www.mozilla.com Weather Central
Voices
Headlines

Bias prevents civil discussion of education issues -9/18/2014, 9:35 AM

Immigration is American -9/18/2014, 9:35 AM

Costs to states not expanding Medicaid -9/17/2014, 10:14 AM

Medicare threats -9/17/2014, 10:12 AM

Green fields in northwest Kansas -9/17/2014, 10:12 AM

Consolidation by starvation -9/16/2014, 9:54 AM

School mergers tricky -9/16/2014, 9:54 AM

Hotel tipping -9/16/2014, 9:54 AM

Abuse video revealed nothing we didn't know -9/15/2014, 9:20 AM

Lessons from 13 years ago -9/15/2014, 9:20 AM

The zero option -9/14/2014, 1:31 PM

Why branding ISIS matters -9/14/2014, 1:31 PM

School efficiency -9/14/2014, 1:31 PM

Favors and loot for sale -9/12/2014, 10:10 AM

The 'college experience' -9/12/2014, 10:10 AM

Ellis schools -9/11/2014, 10:10 AM

Hold on, Mr. President -9/11/2014, 9:26 AM

The best bathroom -9/11/2014, 9:26 AM

The day the world stood still -9/11/2014, 9:26 AM

No one can play your part -9/9/2014, 9:55 AM

Playing candidate dress-up -9/9/2014, 9:55 AM

Congress at work -9/9/2014, 9:55 AM

Schmidt is the answer -9/9/2014, 9:55 AM

The liabilities of cannabis use -9/8/2014, 9:21 AM

Downtown decision -9/8/2014, 9:21 AM

Why are red states so far behind? -9/8/2014, 9:20 AM

Taylor's next move -9/5/2014, 10:16 AM

Consider trees to spruce up yard -9/5/2014, 10:15 AM

Washington takes action to reform VA -9/5/2014, 10:15 AM

Umbehr stands out -9/4/2014, 12:25 PM

Leadership education -- it's not a scam -9/4/2014, 12:24 PM

Not supporting Brownback's re-election -9/4/2014, 12:23 PM

A fair fair debate -9/3/2014, 9:23 AM

Suicide in today's age -9/3/2014, 9:23 AM

Regulation overreach -9/3/2014, 9:23 AM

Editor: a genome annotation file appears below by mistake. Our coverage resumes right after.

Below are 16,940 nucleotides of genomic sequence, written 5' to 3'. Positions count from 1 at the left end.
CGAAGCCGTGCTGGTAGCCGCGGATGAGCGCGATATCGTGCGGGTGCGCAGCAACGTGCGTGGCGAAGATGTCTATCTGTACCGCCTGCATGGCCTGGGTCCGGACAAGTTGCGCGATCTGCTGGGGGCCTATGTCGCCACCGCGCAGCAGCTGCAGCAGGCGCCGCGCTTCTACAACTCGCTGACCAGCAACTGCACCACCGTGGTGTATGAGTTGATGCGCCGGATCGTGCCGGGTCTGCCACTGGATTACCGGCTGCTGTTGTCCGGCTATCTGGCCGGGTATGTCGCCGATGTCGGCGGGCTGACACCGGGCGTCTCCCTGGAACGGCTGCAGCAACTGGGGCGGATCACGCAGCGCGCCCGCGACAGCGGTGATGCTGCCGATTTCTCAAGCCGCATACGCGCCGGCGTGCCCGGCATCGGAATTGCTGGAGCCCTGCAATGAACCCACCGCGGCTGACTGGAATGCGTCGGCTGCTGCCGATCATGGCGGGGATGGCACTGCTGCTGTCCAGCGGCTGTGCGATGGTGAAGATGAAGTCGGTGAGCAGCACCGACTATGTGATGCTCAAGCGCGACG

Sharpton, Kobach's common ground -9/3/2014, 9:23 AM

In charge of all -9/3/2014, 9:23 AM

Pocket-book debate? -9/3/2014, 9:23 AM

Educating voters on education -9/2/2014, 9:33 AM

Crazy election season in Kansas -9/2/2014, 9:33 AM

An erosion of authenticity -8/31/2014, 4:39 PM

Blasphemy, free speech and the 'black mass' -8/31/2014, 4:39 PM

Labor Day -8/31/2014, 4:39 PM

Flexing muscles -8/29/2014, 10:00 AM

Blacks must confront reality -8/29/2014, 10:00 AM

The leadership scam -8/29/2014, 10:00 AM

Green monster -8/28/2014, 10:14 AM

The resurrection of Rick Perry -8/28/2014, 10:14 AM

Senate campaign -8/28/2014, 10:14 AM

Right to be heard? -8/26/2014, 10:08 AM

Over-covering Ferguson -8/26/2014, 10:07 AM

Figuring out the tax debate -8/26/2014, 10:07 AM

An obvious ploy -8/25/2014, 9:29 AM

Not-so-beautiful sunset -8/25/2014, 9:29 AM

Cannabis therapy -- Why bother? -8/25/2014, 9:29 AM

Business climate of Kansas -8/24/2014, 11:39 AM

James Foley: Courage in the face of danger -8/24/2014, 11:39 AM

Festering wound -8/24/2014, 11:39 AM

Big banks settling -8/22/2014, 10:16 AM

Tuition pays for this -8/22/2014, 10:16 AM

College textbook scam -8/22/2014, 10:16 AM

Policing a riot -8/21/2014, 9:45 AM

Evil strikes back -8/21/2014, 9:45 AM

Art appreciation -8/21/2014, 9:45 AM

Abuse of power -8/20/2014, 8:22 AM

Ferguson police arrest reporters for reporting -8/20/2014, 8:21 AM

Don't 'got milk' -8/20/2014, 8:21 AM